We are pleased to announce the participants in Triple Canopy’s fifth Publication Intensive, a free, two-week program in the history and contemporary practice of publication, which, for the first time, will be held in Los Angeles. The selected artists, writers, designers, technologists, and publishers were chosen from more than 100 applicants.
During the Publication Intensive, held January 10–19, Triple Canopy editors and invited artists, writers, and technologists will lead discussions and workshops with twelve participating students, who will research, analyze, and enact an approach to publication that hinges on today’s networked forms of production and circulation but also mines the history of print culture and artistic practice. The program will take place in various sites throughout Los Angeles, including seminar conversations hosted at the Underground Museum, and visits to studios of artists and designers, archives, and cultural institutions.
Layan Attari is a designer and photographer living in the United Arab Emirates.
Andrea Carrillo Iglesias is a multidisciplinary artist and designer from Tijuana. Her work focuses on the relationship between image, power, and knowledge, and its effects on the ways our reality is socially and aesthetically produced.
Nikita Gale is an artist living and working in Los Angeles. Her work uses ubiquitous consumer technologies as frameworks for considering how individuals potentially reproduce their physical and behavioral relationships to objects within their relationships to psychic space and political, social, and economic systems.
Sarah Hamerman is an art librarian, researcher, and arts organizer based in Brooklyn. She currently works at the libraries of MoMA and the Whitney Museum. Her recent projects have focused on artist-run library spaces and the intersection between artists’ publications and online and offline social networks.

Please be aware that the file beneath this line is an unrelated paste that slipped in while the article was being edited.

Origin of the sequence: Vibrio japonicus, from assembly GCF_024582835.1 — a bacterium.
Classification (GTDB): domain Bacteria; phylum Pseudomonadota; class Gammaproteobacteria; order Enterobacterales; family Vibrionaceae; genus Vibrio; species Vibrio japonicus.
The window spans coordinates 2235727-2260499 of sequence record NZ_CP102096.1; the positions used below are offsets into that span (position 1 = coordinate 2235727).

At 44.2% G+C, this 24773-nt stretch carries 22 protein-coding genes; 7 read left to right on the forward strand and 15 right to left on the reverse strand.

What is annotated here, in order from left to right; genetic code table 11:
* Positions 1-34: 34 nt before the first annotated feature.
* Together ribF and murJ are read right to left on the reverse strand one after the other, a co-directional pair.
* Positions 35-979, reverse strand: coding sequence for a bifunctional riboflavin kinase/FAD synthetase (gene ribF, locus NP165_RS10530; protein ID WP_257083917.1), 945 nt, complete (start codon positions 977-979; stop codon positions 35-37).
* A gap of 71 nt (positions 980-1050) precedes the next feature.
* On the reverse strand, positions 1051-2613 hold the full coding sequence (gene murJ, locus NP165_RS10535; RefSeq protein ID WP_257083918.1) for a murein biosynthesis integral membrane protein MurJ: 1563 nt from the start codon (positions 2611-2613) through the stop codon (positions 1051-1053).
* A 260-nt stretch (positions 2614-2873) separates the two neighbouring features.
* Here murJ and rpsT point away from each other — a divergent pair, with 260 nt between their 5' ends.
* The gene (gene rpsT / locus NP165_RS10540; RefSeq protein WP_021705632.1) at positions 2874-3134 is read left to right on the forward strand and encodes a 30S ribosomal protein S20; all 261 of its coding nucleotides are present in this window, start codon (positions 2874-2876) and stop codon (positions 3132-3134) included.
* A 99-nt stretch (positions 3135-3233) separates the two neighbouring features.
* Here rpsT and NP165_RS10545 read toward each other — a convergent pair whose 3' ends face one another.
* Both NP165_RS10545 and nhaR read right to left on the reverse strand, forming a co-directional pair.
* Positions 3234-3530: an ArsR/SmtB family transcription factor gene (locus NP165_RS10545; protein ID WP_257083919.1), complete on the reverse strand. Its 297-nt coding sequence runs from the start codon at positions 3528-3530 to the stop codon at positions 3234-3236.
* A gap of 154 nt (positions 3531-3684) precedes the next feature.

Alexander Jusdanis is a writer wondering about media networks, technical knowledge, and power. He was an editor at Morocco World News, and before that he was a Fulbright researcher in Essaouira, Morocco, studying religious and technological change in the Gnawa brotherhood.
Juliana Leite is a writer and researcher based in Rio de Janeiro. She explores languages in search for female identities in literature, focusing on representations of the body, family, and affection. As a coeditor, Juliana is developing a digital magazine along with a group of Brazilian female artists, bonding art, feminism, and intermedial experiences as a platform for dialogue, networking, and the enhancing role of art produced by women in Brazil and Latin America.
Tyler Patterson is a writer and filmmaker based in Boston. He is the editorial assistant at Film Notes, a cooperative series of periodic film commentaries from the Brattle Theatre, and a research assistant for the Emerson College Prison Initiative.
Everest Pipkin is a drawing and language artist from Bee Caves, Texas, whose work follows landscape as complicated by the advent of digital space. They produce printed material as books, chapbooks, and zines, as well as digital work in software, bots, and games. They also make drawings by hand, on paper. The are an MFA candidate at Carnegie Mellon University and have shown nationally and internationally at the Design Museum of London, the Texas Biennial, XXI Triennale of Milan, the Victoria & Albert Museum, and others.
Rodrigo Téllez Repetto is an artist and book publisher from Mexico City, and founder of Ediciones Hungría. He is interested in building networks and developing strategies that provide sustainability to independent publishing projects.
Naomi Riddle is a writer based in Sydney. She is the founding editor of Running Dog, an online arts platform that publishes weekly content on exhibitions taking place in Sydney and regional New South Wales. Naomi also holds a PhD in Australian literature from the University of New South Wales.
Magnus Elias Rosengarten is a writer and artist from Germany, currently living in Los Angeles. He explores bodies and stories—through text, performance, moving images, and the seductive potential of human voices—that move and float throughout the larger African diasporas.
Alfonso Santiago is a Mexican visual artist and designer. His work explores different relations between exhibitions and art books. Currently he is in charge of editorial projects at ESPAC, a nonprofit arts organization based in Mexico City.